Types of HR Positions

By Valerie Coleman; Updated July 05, 2017

Human resource (HR) personnel fill a wide variety of positions. According to the Bureau of Labor Statistics, human resource managers and specialists held 904,900 jobs in 2008, and the growth rate is expected to increase from the 904,900 figure to 1,102,300 by the year 2018.

Human Resource Generalist

If you work for a small company, according to BLS, you may fill all of your company's HR duties by being an HR generalist. As an HR generalist, you will be managing all of the aspects of HR work and will be required to have an extensive range of knowledge and skills. Some of the duties you will be expected to perform are staffing, compensation, training, employment and safety programs. You will need a bachelor's degree and/or several years experience to obtain employment as an HR generalist or any type of HR position.

HR Director

HR directors can be addressed by many different titles such as HR managers, HR directors and benefits specialists. In larger companies, HR directors will often supervise many different departments, according to BLS. Each department may be supervised by a manager that specializes in a human resource functions such as employment, interviewing, benefits, training or compensation. HR directors spend a great deal of their time communicating between management and employees, as well as planning, directing, and and coordinating work tasks. HR managers will also serve as an adviser to other members of the management team on issues such as equal employment and recommend needed changes. You need a considerable amount of work experience in the field of human resources before you become a director.

Employment and Placement

Employment and placement managers, according to BLS, specialize in recruiting and placing workers in a company. Employment managers will manage the application process such as informing applicants of job openings, job duties, responsibilities, benefits, compensation, perform background and reference checks, interview applicants, and manage records of applicants that are not hired.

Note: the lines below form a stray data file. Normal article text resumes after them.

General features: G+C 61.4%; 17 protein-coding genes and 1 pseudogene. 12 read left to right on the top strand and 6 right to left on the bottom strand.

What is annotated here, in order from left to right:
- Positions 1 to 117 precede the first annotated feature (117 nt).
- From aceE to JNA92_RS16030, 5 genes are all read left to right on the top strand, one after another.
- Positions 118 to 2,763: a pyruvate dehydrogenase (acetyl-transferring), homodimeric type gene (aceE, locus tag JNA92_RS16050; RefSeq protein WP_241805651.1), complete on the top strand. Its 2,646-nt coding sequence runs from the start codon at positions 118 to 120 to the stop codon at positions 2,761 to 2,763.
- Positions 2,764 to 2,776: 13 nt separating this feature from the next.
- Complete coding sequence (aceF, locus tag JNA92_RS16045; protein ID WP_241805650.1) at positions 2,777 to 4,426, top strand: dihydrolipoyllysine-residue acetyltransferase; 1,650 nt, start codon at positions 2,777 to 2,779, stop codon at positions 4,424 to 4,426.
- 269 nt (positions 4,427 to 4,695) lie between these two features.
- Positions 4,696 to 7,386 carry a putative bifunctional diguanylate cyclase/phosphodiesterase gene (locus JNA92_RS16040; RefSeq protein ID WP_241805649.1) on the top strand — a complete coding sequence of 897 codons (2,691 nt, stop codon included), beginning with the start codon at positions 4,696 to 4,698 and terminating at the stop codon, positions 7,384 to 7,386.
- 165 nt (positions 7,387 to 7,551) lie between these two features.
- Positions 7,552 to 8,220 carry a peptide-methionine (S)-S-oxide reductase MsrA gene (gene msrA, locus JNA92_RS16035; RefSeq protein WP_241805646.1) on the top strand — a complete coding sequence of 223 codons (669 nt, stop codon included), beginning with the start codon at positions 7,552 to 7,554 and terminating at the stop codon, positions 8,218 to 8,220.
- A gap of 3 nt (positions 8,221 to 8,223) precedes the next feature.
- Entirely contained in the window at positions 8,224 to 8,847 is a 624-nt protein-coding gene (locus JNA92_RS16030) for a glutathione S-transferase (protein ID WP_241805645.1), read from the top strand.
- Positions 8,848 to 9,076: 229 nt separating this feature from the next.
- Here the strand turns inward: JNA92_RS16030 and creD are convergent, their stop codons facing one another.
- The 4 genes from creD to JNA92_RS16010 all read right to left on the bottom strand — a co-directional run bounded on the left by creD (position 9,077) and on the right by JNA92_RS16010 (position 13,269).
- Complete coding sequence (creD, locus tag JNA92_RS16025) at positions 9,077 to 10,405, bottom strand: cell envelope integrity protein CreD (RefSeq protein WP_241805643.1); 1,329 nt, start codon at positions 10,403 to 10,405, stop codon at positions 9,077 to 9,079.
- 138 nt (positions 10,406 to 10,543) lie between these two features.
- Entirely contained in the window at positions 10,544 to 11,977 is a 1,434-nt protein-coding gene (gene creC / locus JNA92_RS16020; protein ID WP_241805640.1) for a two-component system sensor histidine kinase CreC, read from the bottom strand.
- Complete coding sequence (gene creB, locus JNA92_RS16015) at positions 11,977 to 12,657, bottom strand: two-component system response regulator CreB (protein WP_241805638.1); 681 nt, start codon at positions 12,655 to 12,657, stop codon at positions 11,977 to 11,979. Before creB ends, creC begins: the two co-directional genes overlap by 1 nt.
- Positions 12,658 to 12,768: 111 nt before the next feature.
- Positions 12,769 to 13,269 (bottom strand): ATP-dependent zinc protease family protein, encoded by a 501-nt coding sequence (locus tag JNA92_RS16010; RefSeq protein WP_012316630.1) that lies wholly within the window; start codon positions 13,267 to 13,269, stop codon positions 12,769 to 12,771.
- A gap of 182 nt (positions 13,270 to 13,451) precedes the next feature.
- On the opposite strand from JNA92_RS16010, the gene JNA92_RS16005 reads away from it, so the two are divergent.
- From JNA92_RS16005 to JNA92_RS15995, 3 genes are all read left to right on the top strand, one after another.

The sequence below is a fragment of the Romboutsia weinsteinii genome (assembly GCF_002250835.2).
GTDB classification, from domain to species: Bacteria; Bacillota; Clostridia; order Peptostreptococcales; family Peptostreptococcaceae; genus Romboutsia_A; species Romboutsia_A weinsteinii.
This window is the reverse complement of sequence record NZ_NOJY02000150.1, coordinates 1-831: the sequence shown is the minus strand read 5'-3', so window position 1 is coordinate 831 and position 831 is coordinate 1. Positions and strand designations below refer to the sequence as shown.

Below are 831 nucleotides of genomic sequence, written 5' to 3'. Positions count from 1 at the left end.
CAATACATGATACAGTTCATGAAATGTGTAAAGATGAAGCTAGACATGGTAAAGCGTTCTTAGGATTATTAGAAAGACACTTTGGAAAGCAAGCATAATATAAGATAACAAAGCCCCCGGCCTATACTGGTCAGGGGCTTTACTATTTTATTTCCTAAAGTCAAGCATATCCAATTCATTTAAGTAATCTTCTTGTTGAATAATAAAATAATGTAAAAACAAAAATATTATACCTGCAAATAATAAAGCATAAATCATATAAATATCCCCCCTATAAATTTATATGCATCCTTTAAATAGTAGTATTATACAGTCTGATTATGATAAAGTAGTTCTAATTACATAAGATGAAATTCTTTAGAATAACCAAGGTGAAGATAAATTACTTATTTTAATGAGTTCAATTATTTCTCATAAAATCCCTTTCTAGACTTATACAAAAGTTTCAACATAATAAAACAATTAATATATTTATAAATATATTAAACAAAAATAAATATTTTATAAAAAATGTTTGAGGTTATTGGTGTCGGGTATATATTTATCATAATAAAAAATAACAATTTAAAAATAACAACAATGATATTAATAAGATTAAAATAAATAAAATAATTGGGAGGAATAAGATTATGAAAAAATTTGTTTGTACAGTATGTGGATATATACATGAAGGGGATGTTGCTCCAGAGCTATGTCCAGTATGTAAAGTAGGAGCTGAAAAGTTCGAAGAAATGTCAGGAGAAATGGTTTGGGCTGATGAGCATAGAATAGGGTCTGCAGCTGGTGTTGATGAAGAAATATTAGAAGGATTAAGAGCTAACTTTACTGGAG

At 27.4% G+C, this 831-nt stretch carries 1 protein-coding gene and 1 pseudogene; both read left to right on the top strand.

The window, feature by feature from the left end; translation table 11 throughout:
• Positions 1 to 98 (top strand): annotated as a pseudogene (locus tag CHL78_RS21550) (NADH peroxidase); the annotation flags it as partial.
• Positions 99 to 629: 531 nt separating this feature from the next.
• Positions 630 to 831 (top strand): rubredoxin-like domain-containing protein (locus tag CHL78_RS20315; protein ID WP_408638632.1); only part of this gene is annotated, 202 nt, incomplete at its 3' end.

Recruitment Specialists

As a recruitment specialist, you will maintain contacts with your community, according to BLS. You may also do a considerable amount of traveling such as going to job fairs and community colleges. In your search for applicants, you will also screen, interview, test applicants and make offers of employment. To succeed as a recruitment specialist, you will need a thorough knowledge of your company, what type of work your company does and human resource policies. You will also need to stay informed about topics such as equal opportunity employment.

Training Managers

Training managers, according to BLS, create and develop training programs for company employees. Training managers look for ways to effectively train staff while staying within the company's training budget. You will need good communication and interpersonal skills for this job because you will be doing much of the training.

About the Author

Valerie Coleman has written online articles since 2004. She specializes in medical topics but has also written career and travel articles with her work appearing on various websites. She majored in business at Rogue Community College in Oregon.